company law print - 1 Introduction The rule set out in Foss...

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1 Introduction The rule set out in Foss v Harbottle is a leading precedent case in company law. According to the rule, the shareholders cannot have separate cause of action in law for any wrong actions which may bring negative influence to the company. It established two rules in company law. First is the proper plaintiff where nobody in the company can sue the company if alleged offense towards the company. Second is the majority rule principle, which is if the alleged wrong can be sanctified by majority shareholders in a GM the court cannot interfere. It brings some practical advantages to the company. The company no need to have multiple suits of shareholders if it sues wrong actions to it. However, the rule also bring unfair treatment to the minority shareholders. The rule is subject to some exceptions which allows minority members of the company to take a legal action on the conduct of the company. And minority shareholders in Malaysia have rights to enforce their rights under company law, shareholders can take a petition based on remedies under Section 181 and Section 218 of the Companies Act 1965 to against the fraud by the majority members. Question 1 In Foss v Harbottle1, minority shareholders of the company sued the directors and some shareholders because of mismanaging and misapplied the company’s property. But the action then was dismissed on procedural grounds and two rules were properly established by the court. The first rule is the proper plaintiff rule,it is an action in relation to a wrong alleged to be done to a company or association of persons is prima facie the company or the association of persons itself. Because company is a separate legal entity from its members through company law view, hence, the company is regarded as the proper plaintiff. The company should hold its own right.This rule also can be used for the company attempt to recover damage or money alleged to be done to the company. In the case of Bhajekar v Shinkar2 , the court held that the company agreed the resolution, even if it was irregular, those directors could not sue the company. Reason would be the resolution for appointing persons had been passed by the company in general meeting with adequate materials. The company is only legal plaintiff to take legal action to solve the internal legal issues.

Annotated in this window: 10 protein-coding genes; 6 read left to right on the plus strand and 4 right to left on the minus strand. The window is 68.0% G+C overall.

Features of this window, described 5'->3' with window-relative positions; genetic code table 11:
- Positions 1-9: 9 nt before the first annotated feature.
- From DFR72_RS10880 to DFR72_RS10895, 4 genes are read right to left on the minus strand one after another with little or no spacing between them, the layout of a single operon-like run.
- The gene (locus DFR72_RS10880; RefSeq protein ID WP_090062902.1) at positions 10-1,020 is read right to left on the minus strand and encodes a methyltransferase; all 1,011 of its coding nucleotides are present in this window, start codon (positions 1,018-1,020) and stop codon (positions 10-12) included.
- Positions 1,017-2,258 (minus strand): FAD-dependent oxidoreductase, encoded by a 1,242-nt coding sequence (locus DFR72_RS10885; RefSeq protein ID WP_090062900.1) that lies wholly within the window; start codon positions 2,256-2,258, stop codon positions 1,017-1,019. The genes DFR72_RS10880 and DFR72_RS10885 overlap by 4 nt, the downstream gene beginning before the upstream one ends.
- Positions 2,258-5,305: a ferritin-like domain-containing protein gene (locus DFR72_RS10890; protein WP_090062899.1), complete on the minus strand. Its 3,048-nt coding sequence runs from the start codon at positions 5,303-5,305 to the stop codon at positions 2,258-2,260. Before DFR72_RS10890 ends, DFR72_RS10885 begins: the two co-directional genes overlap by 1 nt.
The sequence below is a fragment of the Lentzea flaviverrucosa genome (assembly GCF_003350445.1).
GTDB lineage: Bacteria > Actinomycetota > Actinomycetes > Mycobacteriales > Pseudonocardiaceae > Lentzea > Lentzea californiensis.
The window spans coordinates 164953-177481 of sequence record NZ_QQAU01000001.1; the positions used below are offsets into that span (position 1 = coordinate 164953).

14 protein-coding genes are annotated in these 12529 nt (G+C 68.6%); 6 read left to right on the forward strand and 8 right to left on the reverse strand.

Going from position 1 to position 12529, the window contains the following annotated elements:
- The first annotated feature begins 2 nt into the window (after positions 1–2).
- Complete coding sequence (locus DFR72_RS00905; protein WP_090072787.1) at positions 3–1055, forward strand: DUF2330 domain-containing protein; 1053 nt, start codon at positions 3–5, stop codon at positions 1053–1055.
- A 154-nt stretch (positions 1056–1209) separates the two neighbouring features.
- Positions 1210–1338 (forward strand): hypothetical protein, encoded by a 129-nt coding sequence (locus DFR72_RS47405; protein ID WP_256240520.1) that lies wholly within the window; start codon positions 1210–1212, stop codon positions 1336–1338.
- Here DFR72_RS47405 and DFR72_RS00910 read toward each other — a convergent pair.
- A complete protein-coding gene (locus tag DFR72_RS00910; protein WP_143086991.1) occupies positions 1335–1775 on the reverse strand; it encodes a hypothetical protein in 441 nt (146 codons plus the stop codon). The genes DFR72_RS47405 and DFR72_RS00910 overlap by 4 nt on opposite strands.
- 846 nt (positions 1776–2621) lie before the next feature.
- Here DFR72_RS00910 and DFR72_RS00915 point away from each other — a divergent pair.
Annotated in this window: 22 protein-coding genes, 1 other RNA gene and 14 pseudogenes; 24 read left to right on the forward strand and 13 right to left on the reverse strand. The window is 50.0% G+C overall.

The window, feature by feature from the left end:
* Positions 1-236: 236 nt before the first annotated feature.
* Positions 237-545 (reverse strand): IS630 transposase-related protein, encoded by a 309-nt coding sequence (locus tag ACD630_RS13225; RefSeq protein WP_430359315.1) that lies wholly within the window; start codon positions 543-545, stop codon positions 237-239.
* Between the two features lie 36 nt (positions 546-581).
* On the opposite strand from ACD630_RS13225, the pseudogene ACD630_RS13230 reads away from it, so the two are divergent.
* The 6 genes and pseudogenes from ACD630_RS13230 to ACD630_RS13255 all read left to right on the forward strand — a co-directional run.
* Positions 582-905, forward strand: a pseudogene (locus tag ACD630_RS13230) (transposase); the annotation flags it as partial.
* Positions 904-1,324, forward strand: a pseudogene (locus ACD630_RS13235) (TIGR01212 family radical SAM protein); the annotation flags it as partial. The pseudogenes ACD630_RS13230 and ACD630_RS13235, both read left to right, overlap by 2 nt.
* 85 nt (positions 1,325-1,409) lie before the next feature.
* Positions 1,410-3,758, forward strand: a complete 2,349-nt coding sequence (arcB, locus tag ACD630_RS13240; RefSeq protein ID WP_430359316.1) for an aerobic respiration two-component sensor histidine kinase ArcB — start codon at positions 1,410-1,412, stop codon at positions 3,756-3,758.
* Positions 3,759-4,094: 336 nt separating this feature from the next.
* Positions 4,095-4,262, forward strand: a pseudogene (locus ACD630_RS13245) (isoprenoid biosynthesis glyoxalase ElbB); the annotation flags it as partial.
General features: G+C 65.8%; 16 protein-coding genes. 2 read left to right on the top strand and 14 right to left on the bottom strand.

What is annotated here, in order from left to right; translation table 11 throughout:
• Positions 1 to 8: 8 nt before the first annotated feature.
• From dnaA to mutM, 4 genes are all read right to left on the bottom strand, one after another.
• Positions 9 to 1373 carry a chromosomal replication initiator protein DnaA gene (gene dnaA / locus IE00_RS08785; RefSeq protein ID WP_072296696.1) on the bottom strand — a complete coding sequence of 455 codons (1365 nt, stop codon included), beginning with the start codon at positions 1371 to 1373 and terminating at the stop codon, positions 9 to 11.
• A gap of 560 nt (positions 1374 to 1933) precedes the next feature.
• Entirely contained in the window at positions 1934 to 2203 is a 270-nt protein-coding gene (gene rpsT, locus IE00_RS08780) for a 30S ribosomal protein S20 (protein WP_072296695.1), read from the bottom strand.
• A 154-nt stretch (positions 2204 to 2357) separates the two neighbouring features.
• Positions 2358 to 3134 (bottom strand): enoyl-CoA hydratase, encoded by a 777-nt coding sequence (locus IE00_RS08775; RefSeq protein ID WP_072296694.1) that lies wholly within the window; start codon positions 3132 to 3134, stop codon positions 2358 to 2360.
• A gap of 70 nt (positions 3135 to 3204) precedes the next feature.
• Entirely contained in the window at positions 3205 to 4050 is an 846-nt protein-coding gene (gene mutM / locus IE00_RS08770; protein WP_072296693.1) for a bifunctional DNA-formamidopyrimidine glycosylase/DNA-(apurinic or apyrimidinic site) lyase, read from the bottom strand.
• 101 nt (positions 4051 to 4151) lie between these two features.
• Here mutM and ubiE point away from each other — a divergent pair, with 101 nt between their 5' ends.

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2 The second rule is the majority rule which can be explained as if the majority can do something, the minority cannot intervene.all decisions made by majority of the company, no member can take any legal action against the company if majority do not made decisions. Where the majority does not wish the company to sue, the court will not generally permit the minority to sue on its behalf or interfere in the internal management of the company.
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